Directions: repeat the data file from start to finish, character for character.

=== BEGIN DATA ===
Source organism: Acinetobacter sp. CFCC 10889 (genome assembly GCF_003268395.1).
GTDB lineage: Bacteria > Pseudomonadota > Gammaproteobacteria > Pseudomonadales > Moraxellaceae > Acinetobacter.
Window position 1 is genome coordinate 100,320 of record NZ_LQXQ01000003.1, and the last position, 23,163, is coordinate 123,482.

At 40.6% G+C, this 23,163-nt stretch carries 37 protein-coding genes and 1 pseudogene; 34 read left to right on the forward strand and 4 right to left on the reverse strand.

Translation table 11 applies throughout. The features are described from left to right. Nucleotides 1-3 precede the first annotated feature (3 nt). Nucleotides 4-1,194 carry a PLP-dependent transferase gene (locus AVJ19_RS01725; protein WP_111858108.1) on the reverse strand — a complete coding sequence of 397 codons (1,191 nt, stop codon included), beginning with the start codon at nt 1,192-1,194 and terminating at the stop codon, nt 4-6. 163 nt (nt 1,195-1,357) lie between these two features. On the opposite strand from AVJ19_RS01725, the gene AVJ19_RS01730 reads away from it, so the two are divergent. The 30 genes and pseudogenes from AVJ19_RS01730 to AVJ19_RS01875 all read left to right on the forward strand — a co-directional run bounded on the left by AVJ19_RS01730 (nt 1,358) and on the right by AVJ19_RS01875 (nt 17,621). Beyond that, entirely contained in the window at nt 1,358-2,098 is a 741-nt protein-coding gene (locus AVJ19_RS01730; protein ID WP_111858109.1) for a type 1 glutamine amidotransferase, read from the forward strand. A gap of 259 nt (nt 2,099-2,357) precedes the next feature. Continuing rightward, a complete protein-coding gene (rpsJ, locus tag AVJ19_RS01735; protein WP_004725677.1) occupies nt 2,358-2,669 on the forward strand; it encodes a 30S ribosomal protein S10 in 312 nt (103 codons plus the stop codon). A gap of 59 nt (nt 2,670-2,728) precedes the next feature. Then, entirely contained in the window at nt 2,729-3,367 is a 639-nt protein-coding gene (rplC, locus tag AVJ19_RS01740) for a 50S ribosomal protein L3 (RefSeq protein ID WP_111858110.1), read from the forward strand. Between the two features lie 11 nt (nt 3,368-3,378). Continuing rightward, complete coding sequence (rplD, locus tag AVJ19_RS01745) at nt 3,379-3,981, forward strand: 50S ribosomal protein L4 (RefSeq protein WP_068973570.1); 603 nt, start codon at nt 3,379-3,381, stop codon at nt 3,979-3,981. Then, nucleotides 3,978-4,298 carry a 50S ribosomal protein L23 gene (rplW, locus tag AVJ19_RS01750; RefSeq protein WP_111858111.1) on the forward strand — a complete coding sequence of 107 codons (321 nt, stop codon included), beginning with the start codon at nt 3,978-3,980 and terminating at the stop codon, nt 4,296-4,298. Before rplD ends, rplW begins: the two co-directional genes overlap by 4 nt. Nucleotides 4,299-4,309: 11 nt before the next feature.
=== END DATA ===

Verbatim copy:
Source organism: Acinetobacter sp. CFCC 10889 (genome assembly GCF_003268395.1).
GTDB lineage: Bacteria > Pseudomonadota > Gammaproteobacteria > Pseudomonadales > Moraxellaceae > Acinetobacter.
Window position 1 is genome coordinate 100,320 of record NZ_LQXQ01000003.1, and the last position, 23,163, is coordinate 123,482.

At 40.6% G+C, this 23,163-nt stretch carries 37 protein-coding genes and 1 pseudogene; 34 read left to right on the forward strand and 4 right to left on the reverse strand.

Translation table 11 applies throughout. The features are described from left to right. Nucleotides 1-3 precede the first annotated feature (3 nt). Nucleotides 4-1,194 carry a PLP-dependent transferase gene (locus AVJ19_RS01725; protein WP_111858108.1) on the reverse strand — a complete coding sequence of 397 codons (1,191 nt, stop codon included), beginning with the start codon at nt 1,192-1,194 and terminating at the stop codon, nt 4-6. 163 nt (nt 1,195-1,357) lie between these two features. On the opposite strand from AVJ19_RS01725, the gene AVJ19_RS01730 reads away from it, so the two are divergent. The 30 genes and pseudogenes from AVJ19_RS01730 to AVJ19_RS01875 all read left to right on the forward strand — a co-directional run bounded on the left by AVJ19_RS01730 (nt 1,358) and on the right by AVJ19_RS01875 (nt 17,621). Beyond that, entirely contained in the window at nt 1,358-2,098 is a 741-nt protein-coding gene (locus AVJ19_RS01730; protein ID WP_111858109.1) for a type 1 glutamine amidotransferase, read from the forward strand. A gap of 259 nt (nt 2,099-2,357) precedes the next feature. Continuing rightward, a complete protein-coding gene (rpsJ, locus tag AVJ19_RS01735; protein WP_004725677.1) occupies nt 2,358-2,669 on the forward strand; it encodes a 30S ribosomal protein S10 in 312 nt (103 codons plus the stop codon). A gap of 59 nt (nt 2,670-2,728) precedes the next feature. Then, entirely contained in the window at nt 2,729-3,367 is a 639-nt protein-coding gene (rplC, locus tag AVJ19_RS01740) for a 50S ribosomal protein L3 (RefSeq protein ID WP_111858110.1), read from the forward strand. Between the two features lie 11 nt (nt 3,368-3,378). Continuing rightward, complete coding sequence (rplD, locus tag AVJ19_RS01745) at nt 3,379-3,981, forward strand: 50S ribosomal protein L4 (RefSeq protein WP_068973570.1); 603 nt, start codon at nt 3,379-3,381, stop codon at nt 3,979-3,981. Then, nucleotides 3,978-4,298 carry a 50S ribosomal protein L23 gene (rplW, locus tag AVJ19_RS01750; RefSeq protein WP_111858111.1) on the forward strand — a complete coding sequence of 107 codons (321 nt, stop codon included), beginning with the start codon at nt 3,978-3,980 and terminating at the stop codon, nt 4,296-4,298. Before rplD ends, rplW begins: the two co-directional genes overlap by 4 nt. Nucleotides 4,299-4,309: 11 nt before the next feature.